I very much enjoyed a talk given by Roger Law in aid of the Wells United Charities, in Norfolk this week. Law, as one half of Luck & Flaw created the fantastically satirical Spitting Image for television in the 1980s & 90s. He brought along one of his brilliantly-crafted Margaret Thatcher puppets (in all they made over 2,000 different puppets all by hand):However Law always made ceramics on the side (remember the ‘ugly’ mugs of politicians and royalty?) and what was most interesting was hearing him describe his recent experiences making pots in China. These 3mm thick vessels are carved deeply into the surface by the artist with beautiful images of flora and fauna, seen during the time he was artist in residence at the National Art School, Sydney. In fact he says he often had to reassure his Chinese assistants that such creatures as mudskippers really do exist!
Roger Law is a remarkable draughtsman and his talk was illustrated with his own sketches to illustrate the processes of making and the characters he encountered in Jingdezhen, a city famous for porcelain. Here he is able to work with highly skilled specialists and as he says, it was “very good to learn to fail, which was impossible in the UK”. Experimentation is difficult in the UK due to the high overheads in the industrial potteries meaning commercial interests must take precedence.
This is his postcard-sized work of art created for my recent Secret Postcards project, in aid of the Maltings, Wells-next-the-Sea.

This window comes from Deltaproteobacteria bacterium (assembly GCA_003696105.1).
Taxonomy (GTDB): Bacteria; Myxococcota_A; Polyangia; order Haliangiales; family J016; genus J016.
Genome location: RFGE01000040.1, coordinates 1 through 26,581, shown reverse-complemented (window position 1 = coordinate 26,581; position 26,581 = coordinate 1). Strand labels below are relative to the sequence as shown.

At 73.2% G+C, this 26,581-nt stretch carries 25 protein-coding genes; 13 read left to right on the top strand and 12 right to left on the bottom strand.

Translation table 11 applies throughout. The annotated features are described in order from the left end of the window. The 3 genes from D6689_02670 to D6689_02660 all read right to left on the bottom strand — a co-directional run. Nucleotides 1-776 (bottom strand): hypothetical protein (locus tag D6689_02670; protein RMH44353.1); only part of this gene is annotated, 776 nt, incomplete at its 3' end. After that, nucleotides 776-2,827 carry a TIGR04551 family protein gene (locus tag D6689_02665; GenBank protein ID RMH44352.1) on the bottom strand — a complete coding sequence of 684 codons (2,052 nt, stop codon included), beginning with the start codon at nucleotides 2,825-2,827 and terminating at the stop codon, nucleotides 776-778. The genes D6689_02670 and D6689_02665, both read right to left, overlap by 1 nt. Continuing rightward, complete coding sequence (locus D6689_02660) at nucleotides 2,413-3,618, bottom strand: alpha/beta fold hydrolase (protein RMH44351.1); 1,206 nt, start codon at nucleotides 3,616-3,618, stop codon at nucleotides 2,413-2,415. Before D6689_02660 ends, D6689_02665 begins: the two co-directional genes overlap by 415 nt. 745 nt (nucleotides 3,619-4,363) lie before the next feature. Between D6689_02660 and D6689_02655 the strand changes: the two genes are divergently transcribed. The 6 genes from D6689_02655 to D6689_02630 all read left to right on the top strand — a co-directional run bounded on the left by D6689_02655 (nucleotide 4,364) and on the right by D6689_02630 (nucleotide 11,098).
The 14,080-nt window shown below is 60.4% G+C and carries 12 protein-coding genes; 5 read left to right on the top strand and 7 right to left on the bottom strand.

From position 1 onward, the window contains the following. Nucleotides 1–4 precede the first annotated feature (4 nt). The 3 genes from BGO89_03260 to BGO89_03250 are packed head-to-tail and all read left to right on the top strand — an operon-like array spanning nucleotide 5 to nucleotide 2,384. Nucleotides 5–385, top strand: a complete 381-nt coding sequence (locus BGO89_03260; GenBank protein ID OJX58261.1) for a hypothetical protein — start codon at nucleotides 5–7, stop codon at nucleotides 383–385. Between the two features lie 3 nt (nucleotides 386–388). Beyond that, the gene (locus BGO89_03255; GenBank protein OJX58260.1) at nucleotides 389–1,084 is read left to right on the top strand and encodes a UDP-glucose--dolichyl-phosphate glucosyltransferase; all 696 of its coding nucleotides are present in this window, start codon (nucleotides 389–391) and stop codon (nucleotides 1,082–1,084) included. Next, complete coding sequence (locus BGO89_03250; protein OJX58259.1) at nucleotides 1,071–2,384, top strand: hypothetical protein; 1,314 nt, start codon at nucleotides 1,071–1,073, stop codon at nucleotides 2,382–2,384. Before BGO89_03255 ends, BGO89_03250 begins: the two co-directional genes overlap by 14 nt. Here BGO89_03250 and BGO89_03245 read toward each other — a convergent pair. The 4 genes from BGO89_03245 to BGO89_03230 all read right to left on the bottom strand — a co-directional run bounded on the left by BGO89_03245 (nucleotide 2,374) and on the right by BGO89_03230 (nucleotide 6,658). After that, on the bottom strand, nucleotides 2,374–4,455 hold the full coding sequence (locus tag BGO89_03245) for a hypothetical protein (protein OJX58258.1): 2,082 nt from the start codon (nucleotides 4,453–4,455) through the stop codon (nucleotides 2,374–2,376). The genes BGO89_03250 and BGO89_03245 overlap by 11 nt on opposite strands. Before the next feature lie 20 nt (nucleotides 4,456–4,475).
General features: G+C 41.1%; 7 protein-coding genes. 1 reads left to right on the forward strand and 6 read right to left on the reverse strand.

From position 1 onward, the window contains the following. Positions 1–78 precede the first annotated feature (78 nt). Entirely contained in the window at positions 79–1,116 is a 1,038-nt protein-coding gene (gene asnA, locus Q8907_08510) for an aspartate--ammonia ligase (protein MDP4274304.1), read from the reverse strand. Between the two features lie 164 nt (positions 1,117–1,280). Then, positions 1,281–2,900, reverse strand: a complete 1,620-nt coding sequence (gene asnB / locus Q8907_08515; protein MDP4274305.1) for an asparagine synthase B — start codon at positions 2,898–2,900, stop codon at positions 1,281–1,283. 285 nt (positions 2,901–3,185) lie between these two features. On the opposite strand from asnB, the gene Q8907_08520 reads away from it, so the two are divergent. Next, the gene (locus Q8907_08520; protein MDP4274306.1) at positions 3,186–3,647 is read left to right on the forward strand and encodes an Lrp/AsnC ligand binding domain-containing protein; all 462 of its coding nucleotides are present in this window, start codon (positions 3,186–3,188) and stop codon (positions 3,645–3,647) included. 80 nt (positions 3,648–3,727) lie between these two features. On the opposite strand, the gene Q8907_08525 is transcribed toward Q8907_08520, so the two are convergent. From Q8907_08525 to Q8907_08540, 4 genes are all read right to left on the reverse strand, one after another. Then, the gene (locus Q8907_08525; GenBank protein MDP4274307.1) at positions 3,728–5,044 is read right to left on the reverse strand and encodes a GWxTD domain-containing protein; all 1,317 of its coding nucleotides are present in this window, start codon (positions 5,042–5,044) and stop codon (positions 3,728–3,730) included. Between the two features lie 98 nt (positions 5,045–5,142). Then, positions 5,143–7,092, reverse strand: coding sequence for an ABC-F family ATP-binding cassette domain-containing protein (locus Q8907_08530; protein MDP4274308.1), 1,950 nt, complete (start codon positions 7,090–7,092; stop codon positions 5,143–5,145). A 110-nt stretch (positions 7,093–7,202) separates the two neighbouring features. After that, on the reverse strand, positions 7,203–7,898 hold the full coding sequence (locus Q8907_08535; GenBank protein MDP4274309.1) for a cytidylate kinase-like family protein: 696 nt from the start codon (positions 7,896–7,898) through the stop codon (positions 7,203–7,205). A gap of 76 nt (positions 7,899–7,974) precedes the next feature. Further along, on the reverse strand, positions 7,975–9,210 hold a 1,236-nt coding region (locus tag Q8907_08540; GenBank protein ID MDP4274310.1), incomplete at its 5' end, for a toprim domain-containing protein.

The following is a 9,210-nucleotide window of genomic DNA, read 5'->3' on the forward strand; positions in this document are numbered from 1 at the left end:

Ninety-nine artists from across East Anglia produced a total of 123 miniature (6x4inch) paintings which we sold at a fundraiser on 6 October at Holkham Hall for £60 each. This event raised in excess of £30K. I worked on this project for many months and was incredibly touched by the generosity of all the participating artists including the hard work which had clearly gone into each and every card â€“ the beauty and sheer high quality, they truly were miniature masterpieces. Thank you again to Roger Law.
My new biography of the English-born, Barbadian-resident painter Janice Sylvia Brockis OUT NOW published by I.B. Tauris. The book launch is Thursday 23rd Januaryat Sugar Hill, St James, Barbados – to be opened by Sir Cliff Richard. If you are going to be on-island, please email me for an invitation.
Jeremy Gardiner (1957- ) aims to help us experience the changing face of the earth through his art and to this end has spent decades exploring the ancient history of the Jurassic Coast. This book calls his art A vision of landscape as an inscribed tableau of ancient geological or man-made patterns (Peter Davies). The results of Gardiner’s study of place lie within this handsome hardback, which situates him firmly within the history of the great English tradition of landscape painting stretching from Constable to Nash.
See also my previous article about Gardiner’s digital art practice here.
David Hockney, perhaps Britain’s most famous living artist, has never been one to shy away from the use of new technology. Whilst a student at the Royal College of Art he embraced acrylic paints when they were still quite new in the 1960s and has used the photocopying machine and a Polaroid camera to create collages, exploiting the unique characteristics of each of these mediums. Recently Hockney has turned to the iPad and this month’s image, from a group called The Arrival of Spring in East Yorkshire, was made on the iPad, printed out on a large scale and is currently on show at the Royal Academy, London. Read the full article here: http://www.bcs.org/content/conWebDoc/43630 See also a related post here:http://www.spiritofplacenorfolk.org/pages/aspects.html